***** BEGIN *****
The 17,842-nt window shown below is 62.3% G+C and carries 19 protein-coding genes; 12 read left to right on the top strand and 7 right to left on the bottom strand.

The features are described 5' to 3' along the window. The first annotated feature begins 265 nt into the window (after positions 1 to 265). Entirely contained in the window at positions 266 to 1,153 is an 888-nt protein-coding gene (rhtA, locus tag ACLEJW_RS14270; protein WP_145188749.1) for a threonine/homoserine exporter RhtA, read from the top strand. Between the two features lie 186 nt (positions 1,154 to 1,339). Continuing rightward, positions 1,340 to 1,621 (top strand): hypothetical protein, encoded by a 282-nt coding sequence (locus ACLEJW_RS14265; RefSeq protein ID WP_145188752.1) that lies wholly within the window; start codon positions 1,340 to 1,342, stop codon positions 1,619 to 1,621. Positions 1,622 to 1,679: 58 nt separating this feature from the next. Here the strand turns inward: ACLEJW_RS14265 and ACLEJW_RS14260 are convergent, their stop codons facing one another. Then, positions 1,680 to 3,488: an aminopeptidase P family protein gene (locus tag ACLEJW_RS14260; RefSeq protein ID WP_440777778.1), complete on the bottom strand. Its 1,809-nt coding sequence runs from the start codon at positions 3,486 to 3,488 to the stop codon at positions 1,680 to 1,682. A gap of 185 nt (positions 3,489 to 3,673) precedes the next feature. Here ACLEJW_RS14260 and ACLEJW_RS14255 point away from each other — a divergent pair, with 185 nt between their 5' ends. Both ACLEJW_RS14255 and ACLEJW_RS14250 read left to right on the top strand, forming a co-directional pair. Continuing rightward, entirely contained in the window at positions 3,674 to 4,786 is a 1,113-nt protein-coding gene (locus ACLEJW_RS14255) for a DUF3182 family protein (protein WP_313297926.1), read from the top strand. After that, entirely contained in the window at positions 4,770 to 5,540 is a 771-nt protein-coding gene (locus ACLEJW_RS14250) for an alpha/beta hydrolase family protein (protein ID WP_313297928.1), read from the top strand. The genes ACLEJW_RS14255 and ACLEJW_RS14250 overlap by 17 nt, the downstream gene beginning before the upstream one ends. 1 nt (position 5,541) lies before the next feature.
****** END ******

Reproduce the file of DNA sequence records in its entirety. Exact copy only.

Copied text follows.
The 17,842-nt window shown below is 62.3% G+C and carries 19 protein-coding genes; 12 read left to right on the top strand and 7 right to left on the bottom strand.

The features are described 5' to 3' along the window. The first annotated feature begins 265 nt into the window (after positions 1 to 265). Entirely contained in the window at positions 266 to 1,153 is an 888-nt protein-coding gene (rhtA, locus tag ACLEJW_RS14270; protein WP_145188749.1) for a threonine/homoserine exporter RhtA, read from the top strand. Between the two features lie 186 nt (positions 1,154 to 1,339). Continuing rightward, positions 1,340 to 1,621 (top strand): hypothetical protein, encoded by a 282-nt coding sequence (locus ACLEJW_RS14265; RefSeq protein ID WP_145188752.1) that lies wholly within the window; start codon positions 1,340 to 1,342, stop codon positions 1,619 to 1,621. Positions 1,622 to 1,679: 58 nt separating this feature from the next. Here the strand turns inward: ACLEJW_RS14265 and ACLEJW_RS14260 are convergent, their stop codons facing one another. Then, positions 1,680 to 3,488: an aminopeptidase P family protein gene (locus tag ACLEJW_RS14260; RefSeq protein ID WP_440777778.1), complete on the bottom strand. Its 1,809-nt coding sequence runs from the start codon at positions 3,486 to 3,488 to the stop codon at positions 1,680 to 1,682. A gap of 185 nt (positions 3,489 to 3,673) precedes the next feature. Here ACLEJW_RS14260 and ACLEJW_RS14255 point away from each other — a divergent pair, with 185 nt between their 5' ends. Both ACLEJW_RS14255 and ACLEJW_RS14250 read left to right on the top strand, forming a co-directional pair. Continuing rightward, entirely contained in the window at positions 3,674 to 4,786 is a 1,113-nt protein-coding gene (locus ACLEJW_RS14255) for a DUF3182 family protein (protein WP_313297926.1), read from the top strand. After that, entirely contained in the window at positions 4,770 to 5,540 is a 771-nt protein-coding gene (locus ACLEJW_RS14250) for an alpha/beta hydrolase family protein (protein ID WP_313297928.1), read from the top strand. The genes ACLEJW_RS14255 and ACLEJW_RS14250 overlap by 17 nt, the downstream gene beginning before the upstream one ends. 1 nt (position 5,541) lies before the next feature.